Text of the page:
#EqualPayMeToo

Posted in Employment Counseling & Workplace Claims Prevention, Employment Discrimination Harassment & Retaliation, Employment Investigations & Audits, Employment Litigation

The #MeToo movement not only has highlighted harassment in the workplace; it also has prompted courts and lawmakers to take a closer look at pay equity.

The EEOC warned employers about “[e]nsuring equal pay protections for all workers” when it identified this area as one of its priorities in its Strategic Enforcement Plan for Fiscal Years 2017-2021, and it is following that warning with enforcement actions. Last month, the EEOC entered into a $2.66 million settlement with the University of Denver’s Sturm College of Law following allegations that female law professors were paid less than their male counterparts. The settlement required the law school to, among other things, revise its EEO and discrimination policies, hire an independent labor economist to conduct an annual pay equity study, and hire an independent consultant to evaluate the law school’s compliance with its EEO policies and recommend modifications to the law school faculty compensation’s system as necessary. And in March of this year, a North Carolina federal court approved the Family Dollar Store’s bid to end a lengthy lawsuit by approving a $45 million settlement that the company reached with female store managers who alleged that the company had paid them less than similarly situated male store managers. Continue Reading

U.S. Supreme Court Rules That Class Action Waivers Are Enforceable

Posted in Employment & Consulting Contracts, Employment Counseling & Workplace Claims Prevention, Employment Litigation

Employers may require employees to enter into arbitration agreements that waive such employees’ ability to participate in a class or collective action lawsuit, the U.S. Supreme Court ruled this week. In a long-awaited decision that represents a significant victory for employers, the Court in Epic Systems Corp. v. Lewis held that such agreements do not violate the National Labor Relations Act and are enforceable.

The employees in the case argued that the NLRA statutorily prevents employees from waiving their right to assert claims as a class or collectively, thus falling within the “saving clause” of the Federal Arbitration Act (FAA), which permits courts from enforcing arbitration agreements that are illegal. At the outset, Justice Neil Gorsuch, writing for the Court’s majority in a 5-4 decision, rejected the employees’ contention, reasoning that the “saving clause” recognizes only defenses that apply to “any” contract, such as fraud, duress or unconscionability. In reaching this holding, the Court emphasized the FAA’s mandate that courts generally enforce, not override, the terms of arbitration agreements. Continue Reading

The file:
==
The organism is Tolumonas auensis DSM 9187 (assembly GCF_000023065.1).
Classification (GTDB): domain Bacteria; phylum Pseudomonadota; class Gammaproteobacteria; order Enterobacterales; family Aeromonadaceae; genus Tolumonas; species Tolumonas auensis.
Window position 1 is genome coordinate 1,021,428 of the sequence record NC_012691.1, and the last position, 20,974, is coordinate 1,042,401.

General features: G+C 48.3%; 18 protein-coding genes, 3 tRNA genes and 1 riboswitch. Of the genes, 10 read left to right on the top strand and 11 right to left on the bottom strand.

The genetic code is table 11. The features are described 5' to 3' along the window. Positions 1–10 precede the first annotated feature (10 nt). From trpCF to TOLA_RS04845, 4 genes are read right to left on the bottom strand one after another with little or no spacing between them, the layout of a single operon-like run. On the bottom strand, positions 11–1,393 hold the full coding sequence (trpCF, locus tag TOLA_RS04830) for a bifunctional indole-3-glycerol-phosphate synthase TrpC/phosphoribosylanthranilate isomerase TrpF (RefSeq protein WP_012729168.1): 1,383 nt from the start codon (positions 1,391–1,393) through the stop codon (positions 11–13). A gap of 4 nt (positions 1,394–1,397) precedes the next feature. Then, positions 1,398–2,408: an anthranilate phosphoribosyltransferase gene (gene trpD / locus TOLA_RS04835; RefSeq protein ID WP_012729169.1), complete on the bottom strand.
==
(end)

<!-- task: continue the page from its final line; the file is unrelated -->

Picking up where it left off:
SOS: Students Stuck Outside

Posted in Immigration Planning & Compliance

A new and unexpected policy change will cause problems for students who plan to process visa applications from abroad. Foreign nationals who overstay their student visas could be barred from re-entering the U.S. under a draft policy memorandum issued by the U.S. Citizenship and Immigration Services (USCIS) on May 11. The new policy, which will supersede existing policy that’s been in place for nearly two decades, tightens rules for foreign students and exchange visitors by changing how immigration authorities calculate “unlawful presence” in the United States. The proposed policy will count significantly more days as time illegally spent in the United States, and will result in a surge of students violating their terms of admission and becoming illegally present in the United States. The policy is set to take effect on August 9, 2018. Continue Reading

DOL Again Offers Opinion Letters to Employers

Posted in Employment Counseling & Workplace Claims Prevention, Medical & Other Leaves, Wage & Hour

Employers will once again have another source of guidance on wage and hour issues from the U. S. Department of Labor, which last month reinstated the practice of issuing opinion letters. The DOL stopped issuing opinion letters during the Obama administration, and instead switched to a practice of offering Administrator’s Interpretations (AI), which have broader applicability. Employers, who can rely on opinion letters to establish that they acted in good faith in cases arising under Fair Labor Standards Act, were discouraged by the move. However, after Trump took office last year, the DOL announced that it would resume the practice of issuing opinion letters, and in fact, reinstated 17 letters that were written but never sent at the end of the George W. Bush administration.

The DOL has now issued its first set of opinion letters since 2009. The letters provide opinions on three topics – whether 15-minute rest breaks requested by a doctor are covered by the FMLA and are compensable under the FLSA; whether travel time under certain conditions for hourly technicians is compensable under the FLSA; and whether lump-sum payments from employers to employees are earnings for garnishment purposes under Title III of the Consumer Credit Protection Act.  Continue Reading